A Salty Reverie

A Salty Reverie

The Rev. Dr. Hilary Oxford Smith

1 February 2014

 

With elderly poise and grace, my four-legged friend slowly makes her way along the pathway to a favourite patch of grass. Minx and I have been together for fifteen years. So many adventures we have enjoyed. Days of climbing mountains, chasing rabbits and catching sticks now belong to her dreams.
 
It is summertime as we sit at the water's edge. She loves the sights and sounds and smells of her world. Every now and then, we catch a glimpse of each other. Our time together so precious.
 
It's a warm day. A day to do nothing except think or not think. Little boats with assorted generations of family on board, putt out of the harbour. Children in swimsuits play tag on the beach and tuck into fruit salad and jelly afterwards. Seagulls hover overhead, waiting for a piece of pineapple to come their way.  
 
Dreams and memories add to this salty reverie. I'm five years old again, on the beach at Blackpool in Lancashire, with my younger brother, Mark. We are wearing our new inflatable swim rings. Mark's ring has a horse's head, mine is a swan. The Irish Sea is always cold. Small guardians of the future do not worry about such things. Mum and Dad gently pull us into less shallow water, not letting go until, screeching with fearful delight, we insist on freedom. Afterwards, we head to the ice-cream parlour for banana splits all round. To children belongs the Kingdom of God.
 
All this reminiscing comes to an end when two men in gumboots, argue furiously on the quayside over their catch of fish and I hear the gunshots of a pig hunter in the valley. Contemplative spirituality has to engage with the world.
 
With her twilight perception, Minx has gifted me the wisdom that times of stillness and refreshment are vital to wholeness. Intense movement, busyness, work, justification of self, through the doing of deeds are endemic these days, not least in the Church. Many clergy, from Archbishops down, earnestly go about the business of religion attending endless meetings, compulsory personal development courses, supervision sessions, yearly reviews and formulating still more desperate strategies for mission. Yet what significant time is given to the heart of vocation -   presence - sharing the sights and sounds and smells of other people's worlds and being refreshed in mind, body and spirit?
 
The clergy of Jane Austen's time were not known to work onerously. As the daughter and sister of clergymen, Jane always included at least one vicar in her novels. Taking tea with parishioners was a most regular occurrence for them, as was reading in the study and if they were single, wooing a fair maiden. Henry Tilney in Northanger Abbey was noticeably absent from his parish for much of the year, retreating to the town of Bath. His lack of commitment would surely be questioned these days, yet he saw the world quite poetically and spiritually, '… I am pleased that you have learnt to love a hyacinth. The mere habit of learning to love is the thing.' For all his flaws, Henry Tilney took time to see the subtlest of things.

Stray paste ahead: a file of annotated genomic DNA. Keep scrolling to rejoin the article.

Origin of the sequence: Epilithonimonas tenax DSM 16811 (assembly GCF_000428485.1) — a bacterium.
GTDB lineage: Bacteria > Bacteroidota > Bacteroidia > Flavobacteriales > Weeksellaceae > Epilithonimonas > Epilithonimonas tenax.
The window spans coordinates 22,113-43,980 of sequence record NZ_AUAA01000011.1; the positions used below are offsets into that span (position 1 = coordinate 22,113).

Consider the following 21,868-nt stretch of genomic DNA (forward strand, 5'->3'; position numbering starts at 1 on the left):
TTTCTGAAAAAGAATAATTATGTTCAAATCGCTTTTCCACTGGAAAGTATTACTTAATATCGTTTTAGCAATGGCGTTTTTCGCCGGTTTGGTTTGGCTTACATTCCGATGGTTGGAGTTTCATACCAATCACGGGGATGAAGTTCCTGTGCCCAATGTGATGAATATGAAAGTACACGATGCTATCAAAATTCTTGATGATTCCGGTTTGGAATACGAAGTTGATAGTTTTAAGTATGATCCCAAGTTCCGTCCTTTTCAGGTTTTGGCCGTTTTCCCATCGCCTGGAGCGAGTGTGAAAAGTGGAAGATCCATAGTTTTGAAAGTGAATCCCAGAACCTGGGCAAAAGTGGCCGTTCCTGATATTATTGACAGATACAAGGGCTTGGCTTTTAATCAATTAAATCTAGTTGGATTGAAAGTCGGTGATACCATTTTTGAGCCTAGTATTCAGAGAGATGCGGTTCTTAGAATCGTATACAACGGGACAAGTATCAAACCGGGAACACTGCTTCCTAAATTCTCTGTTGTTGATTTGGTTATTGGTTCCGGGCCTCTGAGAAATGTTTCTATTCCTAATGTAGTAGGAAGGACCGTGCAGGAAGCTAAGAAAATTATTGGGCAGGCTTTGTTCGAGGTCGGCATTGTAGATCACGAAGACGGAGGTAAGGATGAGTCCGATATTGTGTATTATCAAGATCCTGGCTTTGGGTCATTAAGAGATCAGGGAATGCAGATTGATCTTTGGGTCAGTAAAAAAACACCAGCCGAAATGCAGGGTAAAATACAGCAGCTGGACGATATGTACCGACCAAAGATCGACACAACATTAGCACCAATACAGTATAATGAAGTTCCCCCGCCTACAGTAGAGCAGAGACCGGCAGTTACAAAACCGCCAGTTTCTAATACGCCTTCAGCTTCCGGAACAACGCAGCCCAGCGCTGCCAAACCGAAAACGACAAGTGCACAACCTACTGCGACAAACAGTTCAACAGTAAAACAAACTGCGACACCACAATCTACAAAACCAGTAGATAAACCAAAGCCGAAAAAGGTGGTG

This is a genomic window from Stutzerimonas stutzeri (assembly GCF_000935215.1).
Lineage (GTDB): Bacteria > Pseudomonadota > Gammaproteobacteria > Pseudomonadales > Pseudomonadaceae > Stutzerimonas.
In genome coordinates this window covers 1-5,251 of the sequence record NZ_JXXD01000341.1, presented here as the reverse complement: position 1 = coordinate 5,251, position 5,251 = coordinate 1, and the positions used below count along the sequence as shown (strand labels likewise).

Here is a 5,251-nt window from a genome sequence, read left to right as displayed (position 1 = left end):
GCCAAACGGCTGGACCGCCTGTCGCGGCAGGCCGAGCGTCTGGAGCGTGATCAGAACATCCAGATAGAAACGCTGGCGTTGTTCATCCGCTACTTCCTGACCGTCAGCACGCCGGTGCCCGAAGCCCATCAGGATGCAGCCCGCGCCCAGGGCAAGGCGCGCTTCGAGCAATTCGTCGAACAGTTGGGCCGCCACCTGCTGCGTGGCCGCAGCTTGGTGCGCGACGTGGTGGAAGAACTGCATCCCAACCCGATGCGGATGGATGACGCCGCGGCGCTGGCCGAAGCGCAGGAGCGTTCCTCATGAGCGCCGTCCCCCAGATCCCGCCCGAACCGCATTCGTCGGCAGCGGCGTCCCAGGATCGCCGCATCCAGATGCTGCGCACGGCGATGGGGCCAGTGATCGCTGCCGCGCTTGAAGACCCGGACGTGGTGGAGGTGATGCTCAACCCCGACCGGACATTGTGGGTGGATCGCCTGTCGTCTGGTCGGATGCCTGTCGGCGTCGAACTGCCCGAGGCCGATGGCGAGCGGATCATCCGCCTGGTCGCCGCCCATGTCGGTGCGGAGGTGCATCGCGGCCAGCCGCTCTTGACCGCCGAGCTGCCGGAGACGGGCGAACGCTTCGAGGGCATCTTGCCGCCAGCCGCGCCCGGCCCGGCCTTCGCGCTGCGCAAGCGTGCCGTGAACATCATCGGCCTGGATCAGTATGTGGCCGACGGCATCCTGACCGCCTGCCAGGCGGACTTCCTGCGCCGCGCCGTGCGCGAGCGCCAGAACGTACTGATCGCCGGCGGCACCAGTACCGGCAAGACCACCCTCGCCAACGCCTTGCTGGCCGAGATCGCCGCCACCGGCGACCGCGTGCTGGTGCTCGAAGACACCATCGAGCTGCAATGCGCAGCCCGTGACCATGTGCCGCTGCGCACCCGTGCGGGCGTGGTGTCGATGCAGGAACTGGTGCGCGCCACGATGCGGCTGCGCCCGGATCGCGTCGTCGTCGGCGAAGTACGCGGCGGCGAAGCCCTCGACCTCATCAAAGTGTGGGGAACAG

Is it possible to find a still and quiet place in our hearts and lives?
 
At the heart of Vaughan Park is the Ruatara Chapel. Three times a day, the community gathers there to mark the hours of the day, to pray for justice, peace and the integrity of creation and to value the ordinary as sacred. As most of us are rarely in a place where we stand and in the time that is now, this living of the canonical hours is a vital resource.
 
The Book of Hours, popular in the medieval period, was originally written by monks who contemplated the nature of God in quietness, sometimes isolation. It contained prayers for specific hours of the day, days of the week, months and seasons, with illustrations to help the reader contemplate and meditate. It was read by all kinds of people from every strata of society, often carried in pocket or bag. The Liturgy of the Hours, The Daily Office, The Divine Services all originate from this early source of wisdom.
  
Wisdom, I think, is a deeper way of knowing and living in rhythm with our souls, life and the Divine. It is about learning to balance the known with the unknown and linking the whole of life to a deeper Unity. Jesus withdrew to quiet places, in mind, body and spirit. He considered it wise.
 
The Christian Church reminds us in early February of the story in St. Luke's gospel about the elderly priest and prophetess, Simeon and Anna. They waited many faithful years to bless the Christ Child and sensed the sacredness of the moment when he came before them. With the wisdom of age and the daily prayers of a lifetime, they saw God in Jesus and knew him to be the Light of the World.
 
At Candlemas and at any other time, come to think of it, we light candles in response to Love, praying and believing that Light will shine where wars rage, hate burns, fresh water is but a dream, land is stolen and pillaged. We also pray that the Light will continue to shine in the lives of people who honour love, justice, truth, peace and hope. The Church, for all its flaws and in its goodness, still seeks the Light.
 
Minx is resting at my feet as I write these words. Perhaps she is dreaming of a time when she swam in the river or when she licked away the tears from my face on the night Dad died. I gaze out at our garden. The boughs of the gnarled pear tree, planted some eighty years ago, are laden with fruit.
 
©Hilary Oxford Smith
       
Image   Children sitting on wall at the seaside, by the artist, Marilyn Spence, www.marilynspence.co.uk